Review: Not pony tales or cotton tales, just DuckTales! Wooo-ooo!
Nostalgia can be a pretty tricky thing. On one hand, it's one of those overwhelming feelings you get when you experience or see something that brought you an immense amount of joy as a kid. However, nostalgia goggles can also prevent you from seeing something for what it truly is. After all, not everything that you remember from when you were 10 was as amazing as you once thought it was.
It shouldn't come as a surprise that both Capcom and Wayforward used our nostalgic fondness of a classic NES game that grabbed our hearts when we first got to pogo across the Moon with good old Scrooge. Whether it was challenging difficulty, the superb soundtrack, or just the memories of pogo-sticking a gorilla to the head, I'm sure many of you recall getting your hands on the NES classic back in the day. Does Wayforward honor its predecessor with this Remastered update?
It's important to look at DuckTales Remastered for what it is, a Remaster. Not a reboot, not really an update, but just a gorgeous re-skin of a game we only remember of being comprised of pixels. That means, for the most part, you're getting the same fantastic game, five levels and all, that you got when you first popped in that beautiful grey cartridge in 1989.
After the initial Tutorial level, which will familiarize you with Scrooge's handling, you're then free to select any of the five stages, in any order that you want. Trust me when I say the game definitely retains most of its difficulty from the original. It's meant to be punishing when you're not playing carefully. If you lose all your lives, you're sent back to the beginning of that level, no matter how far you progressed.
There are a few new additions to DuckTales Remastered that slightly set it apart from its original, and also add to the longevity of the game. Each level includes a set amount of collectibles that must be picked up before progress can be made. In the Moon level you have to pick up Gizmoduck's suit, and the Amazon level requires you to pick up eight ancient coins. In this regard, DuckTales is slightly Metroidvania in its design, since you're able to bring up the map with the press of a button, letting you know where you need to go next in order to progress.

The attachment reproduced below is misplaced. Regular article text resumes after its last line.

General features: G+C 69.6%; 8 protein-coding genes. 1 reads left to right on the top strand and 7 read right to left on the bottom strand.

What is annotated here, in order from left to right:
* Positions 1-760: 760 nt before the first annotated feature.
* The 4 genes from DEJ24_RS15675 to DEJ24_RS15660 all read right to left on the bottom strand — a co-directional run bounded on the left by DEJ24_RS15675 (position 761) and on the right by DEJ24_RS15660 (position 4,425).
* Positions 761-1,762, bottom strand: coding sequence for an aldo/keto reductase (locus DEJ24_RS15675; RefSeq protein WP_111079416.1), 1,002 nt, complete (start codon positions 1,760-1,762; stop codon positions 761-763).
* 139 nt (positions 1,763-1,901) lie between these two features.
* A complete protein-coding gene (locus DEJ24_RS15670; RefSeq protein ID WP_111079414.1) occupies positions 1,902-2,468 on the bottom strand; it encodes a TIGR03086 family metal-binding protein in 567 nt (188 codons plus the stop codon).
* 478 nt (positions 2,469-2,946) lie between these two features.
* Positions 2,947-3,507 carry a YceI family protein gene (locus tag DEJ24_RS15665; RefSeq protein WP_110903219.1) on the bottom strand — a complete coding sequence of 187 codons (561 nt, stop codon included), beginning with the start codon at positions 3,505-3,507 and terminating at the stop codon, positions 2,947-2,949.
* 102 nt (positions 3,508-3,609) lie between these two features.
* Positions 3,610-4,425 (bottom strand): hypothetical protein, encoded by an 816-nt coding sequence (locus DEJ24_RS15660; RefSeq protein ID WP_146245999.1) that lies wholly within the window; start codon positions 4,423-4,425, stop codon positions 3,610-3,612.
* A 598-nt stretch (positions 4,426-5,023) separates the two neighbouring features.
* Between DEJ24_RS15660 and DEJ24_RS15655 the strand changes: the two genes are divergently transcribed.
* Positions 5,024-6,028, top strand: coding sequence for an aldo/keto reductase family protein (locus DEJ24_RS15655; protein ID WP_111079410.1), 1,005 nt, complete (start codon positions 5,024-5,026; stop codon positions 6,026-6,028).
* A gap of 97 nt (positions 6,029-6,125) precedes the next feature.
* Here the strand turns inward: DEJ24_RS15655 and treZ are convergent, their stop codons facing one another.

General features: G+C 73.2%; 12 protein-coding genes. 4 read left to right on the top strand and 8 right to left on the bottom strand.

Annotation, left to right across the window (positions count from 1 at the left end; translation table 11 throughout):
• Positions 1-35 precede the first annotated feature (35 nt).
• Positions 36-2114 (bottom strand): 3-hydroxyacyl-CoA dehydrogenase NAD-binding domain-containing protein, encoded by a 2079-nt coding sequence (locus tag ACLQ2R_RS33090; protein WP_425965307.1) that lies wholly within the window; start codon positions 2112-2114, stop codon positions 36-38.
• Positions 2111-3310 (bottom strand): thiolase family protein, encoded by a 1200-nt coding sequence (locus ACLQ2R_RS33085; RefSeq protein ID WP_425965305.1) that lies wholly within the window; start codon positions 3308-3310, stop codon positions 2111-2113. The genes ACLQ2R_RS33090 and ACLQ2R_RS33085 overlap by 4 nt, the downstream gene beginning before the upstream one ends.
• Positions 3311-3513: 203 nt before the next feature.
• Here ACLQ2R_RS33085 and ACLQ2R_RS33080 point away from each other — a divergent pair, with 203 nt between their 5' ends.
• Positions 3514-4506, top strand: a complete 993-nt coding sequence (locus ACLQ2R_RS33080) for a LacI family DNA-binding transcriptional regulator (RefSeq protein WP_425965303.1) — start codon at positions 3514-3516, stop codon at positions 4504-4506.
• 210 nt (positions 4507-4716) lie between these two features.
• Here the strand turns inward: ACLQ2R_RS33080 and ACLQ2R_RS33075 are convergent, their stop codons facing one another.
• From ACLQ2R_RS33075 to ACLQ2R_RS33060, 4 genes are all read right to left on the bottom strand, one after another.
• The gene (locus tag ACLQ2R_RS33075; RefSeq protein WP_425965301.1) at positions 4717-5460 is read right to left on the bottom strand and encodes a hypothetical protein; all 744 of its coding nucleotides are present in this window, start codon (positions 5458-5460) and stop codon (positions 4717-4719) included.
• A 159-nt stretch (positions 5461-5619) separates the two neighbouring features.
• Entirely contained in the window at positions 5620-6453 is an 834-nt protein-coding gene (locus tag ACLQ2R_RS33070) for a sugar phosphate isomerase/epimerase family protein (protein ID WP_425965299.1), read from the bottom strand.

Remastered also comes with all new cutscenes, which happen before each level, and often times during each level as well. The one main gripe I have is that they tend to break up the flow of the level, especially for those coming from playing the original. I just want to be able to hop to my next destination, without the need to pause and listen to Scrooge berate Fenton for his lack of intelligence, only to have him then change into the one-duck-army, Gizmoduck. On the flip-side, most of the cutscenes are well produced and quite entertaining if you have the patience. The explanation of how Scrooge is able to breathe on the Moon without a space suit wasn't necessarily needed, but it was amusing. Kudos Wayforward.
When you're not adventuring across the globe, you can choose to take a dive and swim around in Scrooge's vault, which isn't all that interactive, but it is satisfying. One of the newer additions to DuckTales is its unlockables. All the money you pick up in the form of various treasure in each level gets added to your overall cash amount. You can then spend this cash on various goodies like concept art, music, and even the original show's art.
Wayforward did their best to balance both the old school design that made the original DuckTales so wonderful, while also giving the game a downright gorgeous coat of paint. The environments are all handled in a 2.5D perspective, while each and every character is hand-drawn, with gorgeous animations. Even their idle animations are infused with character. Most of all, it's thanks to the stellar voice acting, coming from the original cast members like Alan Young, that not only delivers on DuckTales' authenticity, but gives each and every character on-screen its charm.
And that soundtrack, arguably one of the best things from the original, is handled perfectly with amazing results. Each level's catchy tune is remade to sound modern, and yet retains the classic melodies making each and every one instantly recognizable. While the Moon theme defies expectations, I have to give the nod to my personal favorite, the Amazon theme, which sounds magnificent in Remastered.
You can rest easy that even after you take off your Nostalgia goggles, you're left with a highly entertaining platformer that oozes personality and excellently difficult gameplay, and that's sure to make a lot of purists really happy.